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Laito's courageous birth story, as told by her mother Chacha, unfolds as a desperate race against time, yet her experience is commonplace in areas of South Sudan where access to healthcare remains remote and challenging.
Illustrator Ella Baron brought Laito’s story to life after visiting Pibor.
We come from the village of Mallodin, many days walk from Pibor. Laito was pregnant with her first child. When her contractions began, I called our neighbour who is skilled with births. For three days we tried to help Laito to deliver. But still, the baby would not come.
“I’m sorry, I don’t know what’s wrong,” said our neighbour. “In Gumuruk town there might be MSF midwives who can help. But it’s many days walk from here… I don’t think she’ll make it.” I told her, “Laito is strong, we’ll get there.”
Before sunrise, we started walking. The contractions were so bad that Laito couldn’t walk alone so I had to support her. It is rainy season, and the path was full of water; sometimes we were wading up to our waist.
When darkness came, we were still walking, and I worried that we’d have to sleep by the path. But then we spotted a house. They were strangers to us but when they saw Laito was pregnant they welcomed us into their home.
The next morning our host blessed our journey. By now, we were very weak. For days we’d had no food. When Laito fainted, we’d stop to rest in the shade of a tree. But we are no strangers to hunger. I remember hunger when Laito was a child. There will be hunger again.
Despite Laito’s weakness, I knew we had to keep walking. Eventually we reached a river too deep to walk. I paid two men to help us cross. They had no boat – only a plastic cloth. The men placed the plastic on the water and swam it across. We are not able to swim. Only this thin sheet supported us. I thought the sheet would fold and we would fall. Then the crocodiles would come. Or we’d just sink deeper and deeper until all three of us drowned. Laito was so afraid.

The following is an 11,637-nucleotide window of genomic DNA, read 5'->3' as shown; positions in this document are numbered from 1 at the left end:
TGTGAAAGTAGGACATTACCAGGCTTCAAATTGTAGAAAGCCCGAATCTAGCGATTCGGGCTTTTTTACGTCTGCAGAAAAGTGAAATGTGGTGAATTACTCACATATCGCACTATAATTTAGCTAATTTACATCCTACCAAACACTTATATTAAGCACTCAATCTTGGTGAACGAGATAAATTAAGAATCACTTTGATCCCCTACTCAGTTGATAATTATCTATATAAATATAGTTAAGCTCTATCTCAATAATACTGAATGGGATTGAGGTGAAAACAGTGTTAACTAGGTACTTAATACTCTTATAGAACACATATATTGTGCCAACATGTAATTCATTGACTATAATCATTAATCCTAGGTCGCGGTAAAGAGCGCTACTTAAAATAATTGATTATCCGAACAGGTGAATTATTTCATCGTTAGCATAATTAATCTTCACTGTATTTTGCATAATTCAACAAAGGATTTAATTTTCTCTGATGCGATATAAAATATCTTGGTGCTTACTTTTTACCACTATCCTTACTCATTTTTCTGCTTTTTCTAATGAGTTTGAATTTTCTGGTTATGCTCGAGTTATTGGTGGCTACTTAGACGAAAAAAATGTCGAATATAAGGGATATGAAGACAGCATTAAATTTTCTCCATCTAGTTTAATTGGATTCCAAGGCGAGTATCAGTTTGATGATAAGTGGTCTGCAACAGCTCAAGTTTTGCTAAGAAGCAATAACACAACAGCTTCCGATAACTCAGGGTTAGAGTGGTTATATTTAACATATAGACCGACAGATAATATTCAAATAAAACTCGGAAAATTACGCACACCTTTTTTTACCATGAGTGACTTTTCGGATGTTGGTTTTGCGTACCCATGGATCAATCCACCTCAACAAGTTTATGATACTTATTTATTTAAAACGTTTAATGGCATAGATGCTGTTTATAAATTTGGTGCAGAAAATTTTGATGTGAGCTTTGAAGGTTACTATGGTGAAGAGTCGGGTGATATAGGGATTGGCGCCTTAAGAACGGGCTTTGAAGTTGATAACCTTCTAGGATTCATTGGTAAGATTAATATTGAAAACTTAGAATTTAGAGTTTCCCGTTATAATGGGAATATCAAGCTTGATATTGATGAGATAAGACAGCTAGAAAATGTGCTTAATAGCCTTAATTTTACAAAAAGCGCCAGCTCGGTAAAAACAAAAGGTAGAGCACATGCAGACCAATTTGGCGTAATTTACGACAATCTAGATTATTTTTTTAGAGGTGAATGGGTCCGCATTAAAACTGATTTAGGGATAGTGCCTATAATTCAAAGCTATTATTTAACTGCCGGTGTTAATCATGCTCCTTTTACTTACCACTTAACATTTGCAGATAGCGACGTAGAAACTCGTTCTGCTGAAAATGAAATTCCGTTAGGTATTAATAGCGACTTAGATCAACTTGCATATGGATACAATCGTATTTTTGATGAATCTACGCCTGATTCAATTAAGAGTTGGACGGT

It took us two days to walk to Gumuruk. But at the clinic, they couldn’t help us. “I’m so sorry,” a nurse at the MSF clinic said to us, “you have to go to Pibor where they have better facilities. It’s possible she needs a C-section.”
“But the path’s flooded,” I said, “we’ll never make it.”
“I’ll message MSF Pibor – they’ll send a boat,” said the nurse.
All we could do was wait and hope. But I worried to myself. Perhaps they will not come. Perhaps the baby is already dead. Perhaps I will lose Laito, too. We waited two days and then Maria the midwife came by helicopter.
MSF sent midwife Maria by helicopter because, at that time of year, the river is too thick with weeds for boats to travel. Maria, incidentally, is who Laito named her baby after.
After the helicopter arrived, many things started to happen very fast. Then, when it seemed the contractions had lasted eight seasons instead of eight days, everything came to a standstill. Except for her. And she was the only thing that mattered.
Chacha, Laito and baby Maria safely returned to Gumuruk three days before the worst floods in living memory hit Pibor.
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